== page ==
Monday, April 28, 2008

That Boring Game of Baseball

While trying to find a few articles to help my younger brother understand the current economic recession, I ran across this post at the Freakonomics blog. The post is another argument about how boring baseball has become, the sort of thing you always read about in the spring. I've found similar articles in newspapers from the 1980s, 1970s, 1960s, 1950s and earlier, even one in a 1903 Sporting News, if you can believe it.

Dubner's article makes a few assumptions that I find extremely strange. Baseball, according to Dubner, is boring because it's remained unchanged for so long. "Football and basketball may be more innately exciting than baseball," he says, "but just as important, they’ve also changed a lot over the past 40 years. They are full of innovation." Never mind the influx of new, hitter-friendly stadiums, the Designated Hitter rule, inter-league play, expansion, the wild card structure, an influx of young pitching stars from Asia and so on. Also never mind critics of modern football and basketball, who point out how boring and slow those games have become (Dubner has apparently forgotten that the World Series still attracts more viewers than the NBA playoffs). Don't pay attention to the fact that television ratings are down across the board for every single type of program. Furthermore, never mind the fact that football and basketball honestly haven't changed much fundamentally lately. Baseball doesn't change, other sports do, and, as a result, baseball has become a slow sport more fit for the 1960s than today.

It's hard to argue against Dubner's article without directly challenging his faulty assumptions (a technique economists like him are certainly used to). You could argue against every innovation he lists. He quotes an article written by Darren Everson (no relation, despite similar-looking names), which explains new techniques some managers use to liven things up. Dubner lists a few modern managerial techniques, such as having relief players play in the field to avoid baseball's "archaic" single substitution rules (which, naturally, have rendered soccer obsolete across Europe and Asia), putting an infield shift on every hitter, using bullpen pitchers rather than dedicated starters for poor weather games, and having the pitcher hit eighth.

I can see how having your LOOGY play in the field until the next favorable platoon matchup comes up could cut down on dead time while new pitchers warm up, but it obviously could also severely damage a team defensively. If somebody hits a hard line drive out to the pitcher-turned-outfielder, you'll see some awful fielding, more runners on base, and longer innings as a result. The other four innovations have absolutely nothing to do with how long or how sluggishly games are played. Dubner is certain that these changes will "make the game a bit more fluid and fun to watch," but I don't follow his logic. Who wants to watch a relief specialist start a game because there is rain in the forecast? Who wants to see exaggerated infield shifts for every power hitter? Wouldn't that slow the game down even more, not speed it up?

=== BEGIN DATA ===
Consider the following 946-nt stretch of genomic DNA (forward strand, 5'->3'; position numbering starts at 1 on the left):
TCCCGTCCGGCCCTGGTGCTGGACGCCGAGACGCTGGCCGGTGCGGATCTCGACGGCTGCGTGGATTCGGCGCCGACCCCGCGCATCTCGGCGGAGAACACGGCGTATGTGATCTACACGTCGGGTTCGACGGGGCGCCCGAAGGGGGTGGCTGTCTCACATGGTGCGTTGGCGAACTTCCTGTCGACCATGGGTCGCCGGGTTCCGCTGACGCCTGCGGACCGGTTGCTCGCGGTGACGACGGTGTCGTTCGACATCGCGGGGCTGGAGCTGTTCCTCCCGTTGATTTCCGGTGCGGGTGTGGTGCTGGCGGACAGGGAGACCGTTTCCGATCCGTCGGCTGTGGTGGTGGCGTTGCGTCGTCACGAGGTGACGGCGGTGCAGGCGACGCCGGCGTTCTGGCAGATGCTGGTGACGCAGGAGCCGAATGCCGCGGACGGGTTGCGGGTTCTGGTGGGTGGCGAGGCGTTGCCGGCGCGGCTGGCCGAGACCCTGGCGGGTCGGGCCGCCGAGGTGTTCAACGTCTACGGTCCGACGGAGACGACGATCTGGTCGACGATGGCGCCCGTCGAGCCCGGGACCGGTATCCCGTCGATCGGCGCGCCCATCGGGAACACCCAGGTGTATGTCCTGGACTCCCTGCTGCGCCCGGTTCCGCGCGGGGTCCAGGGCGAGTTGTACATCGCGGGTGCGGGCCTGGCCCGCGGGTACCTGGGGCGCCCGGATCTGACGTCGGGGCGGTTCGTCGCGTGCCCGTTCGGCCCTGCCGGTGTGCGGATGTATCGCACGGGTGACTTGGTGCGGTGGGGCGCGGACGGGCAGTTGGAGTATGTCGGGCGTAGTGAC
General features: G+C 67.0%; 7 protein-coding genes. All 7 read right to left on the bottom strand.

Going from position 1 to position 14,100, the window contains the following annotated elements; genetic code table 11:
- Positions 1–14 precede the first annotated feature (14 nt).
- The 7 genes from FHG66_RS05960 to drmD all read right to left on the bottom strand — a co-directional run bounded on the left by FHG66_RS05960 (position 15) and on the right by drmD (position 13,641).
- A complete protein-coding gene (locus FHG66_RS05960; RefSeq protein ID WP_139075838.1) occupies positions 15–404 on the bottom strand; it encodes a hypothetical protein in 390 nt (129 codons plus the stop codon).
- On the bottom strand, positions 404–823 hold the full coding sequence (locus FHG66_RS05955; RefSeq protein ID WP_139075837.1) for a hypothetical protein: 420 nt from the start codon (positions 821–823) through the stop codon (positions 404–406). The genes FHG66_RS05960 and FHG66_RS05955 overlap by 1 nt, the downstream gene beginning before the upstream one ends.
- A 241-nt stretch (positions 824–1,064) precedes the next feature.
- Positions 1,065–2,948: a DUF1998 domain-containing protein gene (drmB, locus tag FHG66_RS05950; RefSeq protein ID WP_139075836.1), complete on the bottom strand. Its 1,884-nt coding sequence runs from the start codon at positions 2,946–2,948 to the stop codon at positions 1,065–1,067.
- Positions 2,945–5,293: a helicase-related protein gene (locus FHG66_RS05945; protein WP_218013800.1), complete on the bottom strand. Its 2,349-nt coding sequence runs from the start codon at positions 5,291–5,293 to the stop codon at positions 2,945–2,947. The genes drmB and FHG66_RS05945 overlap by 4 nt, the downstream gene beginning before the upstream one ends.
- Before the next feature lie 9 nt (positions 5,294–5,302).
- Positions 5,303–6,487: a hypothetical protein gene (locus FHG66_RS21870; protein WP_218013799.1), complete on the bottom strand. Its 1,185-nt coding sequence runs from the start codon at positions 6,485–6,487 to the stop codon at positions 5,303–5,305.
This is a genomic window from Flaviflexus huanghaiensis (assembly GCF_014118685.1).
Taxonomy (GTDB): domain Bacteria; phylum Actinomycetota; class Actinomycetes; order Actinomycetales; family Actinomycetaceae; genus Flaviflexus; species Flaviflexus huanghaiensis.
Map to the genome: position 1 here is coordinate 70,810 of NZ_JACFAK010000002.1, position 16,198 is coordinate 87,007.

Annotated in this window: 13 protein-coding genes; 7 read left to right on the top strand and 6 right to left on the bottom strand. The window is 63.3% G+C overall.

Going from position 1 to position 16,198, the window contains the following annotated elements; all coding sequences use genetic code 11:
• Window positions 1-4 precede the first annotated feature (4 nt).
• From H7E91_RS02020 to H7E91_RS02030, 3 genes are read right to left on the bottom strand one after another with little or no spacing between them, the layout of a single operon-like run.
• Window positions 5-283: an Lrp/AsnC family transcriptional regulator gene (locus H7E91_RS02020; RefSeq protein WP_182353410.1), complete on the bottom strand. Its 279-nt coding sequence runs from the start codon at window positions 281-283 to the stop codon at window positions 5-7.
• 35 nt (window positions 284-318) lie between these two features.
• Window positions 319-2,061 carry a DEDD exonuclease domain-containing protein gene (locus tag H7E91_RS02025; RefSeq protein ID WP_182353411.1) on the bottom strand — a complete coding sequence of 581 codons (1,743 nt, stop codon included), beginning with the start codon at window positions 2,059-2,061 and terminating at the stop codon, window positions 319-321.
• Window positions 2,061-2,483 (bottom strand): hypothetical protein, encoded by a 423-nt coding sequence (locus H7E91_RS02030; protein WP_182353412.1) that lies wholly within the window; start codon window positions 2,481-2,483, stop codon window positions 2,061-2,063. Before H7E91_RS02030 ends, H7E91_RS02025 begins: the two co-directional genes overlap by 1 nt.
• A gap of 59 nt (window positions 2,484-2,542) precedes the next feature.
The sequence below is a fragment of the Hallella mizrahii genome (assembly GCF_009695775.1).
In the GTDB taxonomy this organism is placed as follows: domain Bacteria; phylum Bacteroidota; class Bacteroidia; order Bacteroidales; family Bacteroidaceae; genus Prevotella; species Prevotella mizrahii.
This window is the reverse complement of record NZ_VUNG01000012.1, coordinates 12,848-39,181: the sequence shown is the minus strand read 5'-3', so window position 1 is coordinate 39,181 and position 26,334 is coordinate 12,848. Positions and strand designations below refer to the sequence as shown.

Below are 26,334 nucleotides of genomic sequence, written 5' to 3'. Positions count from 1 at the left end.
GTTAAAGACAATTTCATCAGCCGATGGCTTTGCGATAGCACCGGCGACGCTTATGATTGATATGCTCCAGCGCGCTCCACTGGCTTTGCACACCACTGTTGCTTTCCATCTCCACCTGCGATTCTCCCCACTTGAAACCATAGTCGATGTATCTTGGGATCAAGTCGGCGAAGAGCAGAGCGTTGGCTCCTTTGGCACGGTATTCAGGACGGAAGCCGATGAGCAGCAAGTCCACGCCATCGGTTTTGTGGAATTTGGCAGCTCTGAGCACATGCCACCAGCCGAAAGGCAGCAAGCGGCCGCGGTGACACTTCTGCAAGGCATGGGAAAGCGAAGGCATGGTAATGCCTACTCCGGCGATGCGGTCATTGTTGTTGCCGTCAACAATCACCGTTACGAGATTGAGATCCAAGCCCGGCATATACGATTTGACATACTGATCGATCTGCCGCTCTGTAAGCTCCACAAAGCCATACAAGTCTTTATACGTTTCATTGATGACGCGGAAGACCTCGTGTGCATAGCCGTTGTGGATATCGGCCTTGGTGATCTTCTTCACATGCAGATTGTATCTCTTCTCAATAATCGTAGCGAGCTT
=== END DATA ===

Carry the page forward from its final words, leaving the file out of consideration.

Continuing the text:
There is, of course, truth to what he's writing. Baseball has slowed down over time, as we all know. I'm not sure what more can be done to speed the game up, other than forcing hitters off the plate and giving them thicker bats (ala Bill James' New Historical Baseball Abstract.) I guess you could bring back the spitball, which will probably result in more walks, since it's always been considered one of the most difficult pitches to learn. We could build bigger stadiums, but low homerun totals traditionally doesn't do much to draw fans to the park.

We could also improve how the game is broadcast. Of my sports-minded friends, many have commented that baseball is exciting to watch live, but an absolute snooze on television. I'd have to agree, and the FOX/ESPN era has been especially damaging to how the game has been televised (ESPN less so, in my opinion). If we could bring back the sort of game NBC showed America in the 1980s, maybe things would improve.

Still, even the mindless bantering of Joe Buck, Tim McCarver, Joe Morgan and Chip Caray is nothing all that new. Have you ever tried to watch old DVDs of World Series games from 1968 to 1974? Curt Gowdy wasn't exactly Vin Scully, and the announcer accompanying him was rarely any better (with the exception of Harry Caray and Vin Scully, of course). Not every guy is going to be as fun to listen to as Joe Garagiola or Dizzy Dean. Other annoyances, such as incessant close-ups and constant crowd shots, were very much a part of NBC and ABC broadcasts in the 1980s. If you go back to games shown in the 1960s, crowd shots are few and far between, and close-ups even rarer, but you honestly start to miss that sort of thing. It's not exactly clear what baseball should do to improve how games are broadcast.

My solution would be to wait off the slew of "baseball is so boring" articles that come around every spring. Once the pennant races start heating up, and inter-league play provides a distraction from the sleep-inducing NBA playoffs, these articles will disappear.

A good contrast to this article can be found here, where Jayson Stark argues that a lot has changed in baseball over the years.

Oh, and the comments to that blog piece are a waste of time. People are complaining about lack of competitive balance in baseball? Did they forget that the Colorado Rockies went to the playoffs last year for the first time since 1995? Have they missed out on the fact that Tampa Bay and Baltimore are on top of the AL East? Do all these people root for Pittsburgh or what?

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